There is a moment in Christina Anderson’s newest play, “the ripple, the wave that carried me home,” where the narrator’s father sits her down and talks of “selective memory.” It’s a term he uses to describe the cognitive dissonance of a nation built on oppression preaching equality.
He slips the phrase in while regaling the time he and his friends broke through the barriers of a white-only public pool for one joyous swim. He laughs and smiles, and his daughter does too — their joy shining brightly in spite of the inherited history that comes with being Black in the United States.
Anderson’s “the ripple, the wave that carried me home” is a play told through memory. Commissioned for its world premiere by Berkeley Repertory Theatre, the production functions through a monologue, as narrator Janice (Christina Clark) wrestles with the decision to come home for a ceremony celebrating her late father.
Through this lens, the playwright explores power dynamics across race, gender and family lines. The narrator’s childhood was defined by her parents’ (Ronald L. Conner and Aneisa Hicks) politics during their fight for an end to racially segregated public pools, leaving Janice to find comfort in the arms of her Aunt Gayle (Brianna Buckley). Now a grown woman with a life of her own, Janice has stepped away from the town, people and events that drove a wedge between her family.
Woven with glimpses into Janice’s past, the narrative is built on the basis of memory. The play forgoes strict realism for something more in tune with a mind reminiscing — time moves slower at crucial points, people outside of the core family are only referred to and acted around as if they are unseen. Much like memories, the insignificant details of the play are hazy, heightening ones that really count and illuminate the big picture.
With so few actors on stage, the blocking could have faltered to banality, but director Jackson Gay understood how to make use of his space. Against a set designed to look like a rundown public pool, Janice’s stream of conscious monologues are complemented by quick changes of scenery established through minor props and convincing physicality. Nothing is jilted, everything flows. The set goes from a pool, to a family home, to a car on the highway and back again with little furniture and no breaks in storytelling, further adding to the air of fluidity — in emotion, time and memory.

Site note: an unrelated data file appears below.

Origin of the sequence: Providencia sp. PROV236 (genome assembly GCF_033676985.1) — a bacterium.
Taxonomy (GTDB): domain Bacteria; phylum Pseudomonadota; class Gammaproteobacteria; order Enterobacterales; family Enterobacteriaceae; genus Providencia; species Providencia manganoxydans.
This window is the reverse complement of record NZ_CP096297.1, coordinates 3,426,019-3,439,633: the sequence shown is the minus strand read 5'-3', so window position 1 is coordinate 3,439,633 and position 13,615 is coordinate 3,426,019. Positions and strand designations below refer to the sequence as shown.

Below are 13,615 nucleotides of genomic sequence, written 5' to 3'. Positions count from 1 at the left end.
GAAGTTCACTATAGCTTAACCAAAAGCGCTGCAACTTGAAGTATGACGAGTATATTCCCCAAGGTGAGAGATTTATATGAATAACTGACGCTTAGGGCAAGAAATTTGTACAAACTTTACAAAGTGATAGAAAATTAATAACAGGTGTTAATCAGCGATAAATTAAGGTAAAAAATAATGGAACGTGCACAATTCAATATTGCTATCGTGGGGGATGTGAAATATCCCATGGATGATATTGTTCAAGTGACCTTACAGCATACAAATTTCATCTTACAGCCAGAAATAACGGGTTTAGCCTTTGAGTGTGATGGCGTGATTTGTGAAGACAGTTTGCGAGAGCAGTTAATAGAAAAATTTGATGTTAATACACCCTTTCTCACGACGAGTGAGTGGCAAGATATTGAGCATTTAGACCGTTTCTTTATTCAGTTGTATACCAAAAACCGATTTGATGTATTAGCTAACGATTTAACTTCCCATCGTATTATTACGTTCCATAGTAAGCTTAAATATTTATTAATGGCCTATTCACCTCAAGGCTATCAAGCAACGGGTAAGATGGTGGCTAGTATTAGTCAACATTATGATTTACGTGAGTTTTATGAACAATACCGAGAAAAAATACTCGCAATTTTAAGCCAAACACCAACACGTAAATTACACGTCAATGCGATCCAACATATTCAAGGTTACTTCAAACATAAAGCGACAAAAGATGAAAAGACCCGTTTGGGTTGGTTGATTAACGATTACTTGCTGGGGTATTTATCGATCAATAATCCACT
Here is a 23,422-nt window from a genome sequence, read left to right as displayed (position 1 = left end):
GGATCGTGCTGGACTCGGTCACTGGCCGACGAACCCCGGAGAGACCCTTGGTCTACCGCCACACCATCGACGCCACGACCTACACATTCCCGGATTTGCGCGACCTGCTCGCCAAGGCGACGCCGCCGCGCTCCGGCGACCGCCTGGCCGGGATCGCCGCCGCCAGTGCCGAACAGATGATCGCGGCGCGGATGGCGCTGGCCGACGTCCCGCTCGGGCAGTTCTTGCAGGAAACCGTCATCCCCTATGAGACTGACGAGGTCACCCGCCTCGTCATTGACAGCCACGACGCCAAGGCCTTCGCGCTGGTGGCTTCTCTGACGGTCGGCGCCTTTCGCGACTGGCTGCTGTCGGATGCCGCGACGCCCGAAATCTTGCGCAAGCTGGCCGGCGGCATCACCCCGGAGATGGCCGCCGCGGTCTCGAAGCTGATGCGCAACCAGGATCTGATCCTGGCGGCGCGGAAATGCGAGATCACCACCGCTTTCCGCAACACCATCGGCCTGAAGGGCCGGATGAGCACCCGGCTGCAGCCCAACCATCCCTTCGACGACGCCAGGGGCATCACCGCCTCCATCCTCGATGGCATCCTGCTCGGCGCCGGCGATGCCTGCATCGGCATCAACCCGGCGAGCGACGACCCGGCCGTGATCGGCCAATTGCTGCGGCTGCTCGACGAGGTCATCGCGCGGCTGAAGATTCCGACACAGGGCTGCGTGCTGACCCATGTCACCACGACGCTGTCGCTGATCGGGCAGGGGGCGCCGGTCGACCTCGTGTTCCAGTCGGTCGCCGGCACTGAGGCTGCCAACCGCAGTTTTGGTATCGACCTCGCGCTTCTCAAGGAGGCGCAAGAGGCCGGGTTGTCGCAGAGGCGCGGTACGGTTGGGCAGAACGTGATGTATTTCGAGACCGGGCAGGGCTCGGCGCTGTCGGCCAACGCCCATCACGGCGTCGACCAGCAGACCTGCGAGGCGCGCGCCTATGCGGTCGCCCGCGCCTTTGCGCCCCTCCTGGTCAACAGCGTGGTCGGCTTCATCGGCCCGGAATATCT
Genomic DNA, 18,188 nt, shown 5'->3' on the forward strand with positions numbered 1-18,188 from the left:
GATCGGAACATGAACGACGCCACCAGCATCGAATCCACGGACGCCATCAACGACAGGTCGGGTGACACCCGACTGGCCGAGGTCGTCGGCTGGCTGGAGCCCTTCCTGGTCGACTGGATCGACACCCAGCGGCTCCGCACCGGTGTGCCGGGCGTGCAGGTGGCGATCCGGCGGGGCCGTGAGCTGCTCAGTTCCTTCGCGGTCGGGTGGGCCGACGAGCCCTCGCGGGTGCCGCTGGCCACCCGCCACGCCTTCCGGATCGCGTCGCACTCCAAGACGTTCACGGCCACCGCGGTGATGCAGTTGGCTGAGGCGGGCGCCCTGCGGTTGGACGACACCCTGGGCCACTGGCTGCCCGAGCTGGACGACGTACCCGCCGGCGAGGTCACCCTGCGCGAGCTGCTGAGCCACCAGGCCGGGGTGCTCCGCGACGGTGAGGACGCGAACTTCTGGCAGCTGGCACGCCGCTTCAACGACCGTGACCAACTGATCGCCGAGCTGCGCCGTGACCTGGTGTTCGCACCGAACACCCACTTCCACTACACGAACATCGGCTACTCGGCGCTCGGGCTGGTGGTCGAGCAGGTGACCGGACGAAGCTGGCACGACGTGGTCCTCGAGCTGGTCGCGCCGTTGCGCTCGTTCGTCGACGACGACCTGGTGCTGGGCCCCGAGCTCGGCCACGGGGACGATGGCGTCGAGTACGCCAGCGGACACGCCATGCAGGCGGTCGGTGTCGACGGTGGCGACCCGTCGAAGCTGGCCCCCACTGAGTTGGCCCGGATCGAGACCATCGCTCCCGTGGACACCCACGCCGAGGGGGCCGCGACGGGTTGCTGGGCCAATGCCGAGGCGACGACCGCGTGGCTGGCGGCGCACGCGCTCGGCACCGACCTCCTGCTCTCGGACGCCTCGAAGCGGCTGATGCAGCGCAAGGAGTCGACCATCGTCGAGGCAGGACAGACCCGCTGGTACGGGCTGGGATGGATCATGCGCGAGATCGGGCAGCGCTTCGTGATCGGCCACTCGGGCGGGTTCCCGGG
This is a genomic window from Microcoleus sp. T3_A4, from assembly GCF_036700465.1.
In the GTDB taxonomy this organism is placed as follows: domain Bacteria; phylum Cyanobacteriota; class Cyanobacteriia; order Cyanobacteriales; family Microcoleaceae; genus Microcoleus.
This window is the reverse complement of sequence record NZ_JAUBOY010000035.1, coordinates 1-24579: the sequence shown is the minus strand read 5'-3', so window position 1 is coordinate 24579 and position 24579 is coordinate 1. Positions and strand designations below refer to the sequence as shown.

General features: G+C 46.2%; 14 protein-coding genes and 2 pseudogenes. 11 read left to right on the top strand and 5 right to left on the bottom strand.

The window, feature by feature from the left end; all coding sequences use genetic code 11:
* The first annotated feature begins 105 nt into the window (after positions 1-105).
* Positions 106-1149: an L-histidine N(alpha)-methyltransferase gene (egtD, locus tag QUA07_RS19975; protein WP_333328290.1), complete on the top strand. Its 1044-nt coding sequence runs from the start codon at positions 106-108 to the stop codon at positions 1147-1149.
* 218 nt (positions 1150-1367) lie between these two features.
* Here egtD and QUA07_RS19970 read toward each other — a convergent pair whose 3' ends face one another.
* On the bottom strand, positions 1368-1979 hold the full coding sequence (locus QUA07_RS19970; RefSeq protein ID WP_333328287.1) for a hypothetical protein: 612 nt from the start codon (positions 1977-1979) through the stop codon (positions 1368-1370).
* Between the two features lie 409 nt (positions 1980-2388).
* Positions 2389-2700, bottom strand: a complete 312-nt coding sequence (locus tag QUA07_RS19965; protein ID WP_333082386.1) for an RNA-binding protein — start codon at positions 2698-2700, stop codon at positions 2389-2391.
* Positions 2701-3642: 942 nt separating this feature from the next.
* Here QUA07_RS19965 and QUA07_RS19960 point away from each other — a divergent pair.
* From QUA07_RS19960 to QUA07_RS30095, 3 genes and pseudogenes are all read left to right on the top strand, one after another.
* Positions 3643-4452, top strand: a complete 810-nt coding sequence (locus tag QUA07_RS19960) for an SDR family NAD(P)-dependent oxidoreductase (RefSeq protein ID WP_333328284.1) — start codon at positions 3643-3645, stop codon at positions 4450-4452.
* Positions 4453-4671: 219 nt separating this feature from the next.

Anderson’s brilliant writing shows evidence of a careful hand. In addition to expertly telling a story of political and familial turmoil, the production operates with time in flux. Every vignette of a memory passed is immaculate — a prose conveyed in a flourish of philosophies and family ties. The work is deeply empathetic, nuanced and above all, honest. Anderson does not pay her characters the disservice of flawlessness. They are rich in depth, displaying a raw humanity forged only in their slip ups, songs and tears of grief and joy.
Berkeley Rep’s actors only bolster the production with their cavernous spectrum of emotional subtlety. The stage isn’t grandiose, leaving no distraction in which their performance can hide. As Anderson layers planes of time through storytelling, the performers expertly navigate the transformations of their characters.
Hicks’ performance as Janice’s mother is a stand out, taking on the challenge of exhibiting strength through endurance as her ambitions take a back seat to the brazen activism of her husband. She is softhearted and indestructible, an outward contradiction made material through Hicks’ mastery.
Through these attributes, “the ripple, the wave that carried me home” produces catharsis. Ultimately, the story told is one of unwanted inheritance, the involuntary reckoning with the weight of a world structured with relentless injustice. To watch the play is to face that onerous reality head on — does one sink or swim? Anderson has conjured up an instant classic, universal in its specificity and guaranteed to stick in memory against the test of time.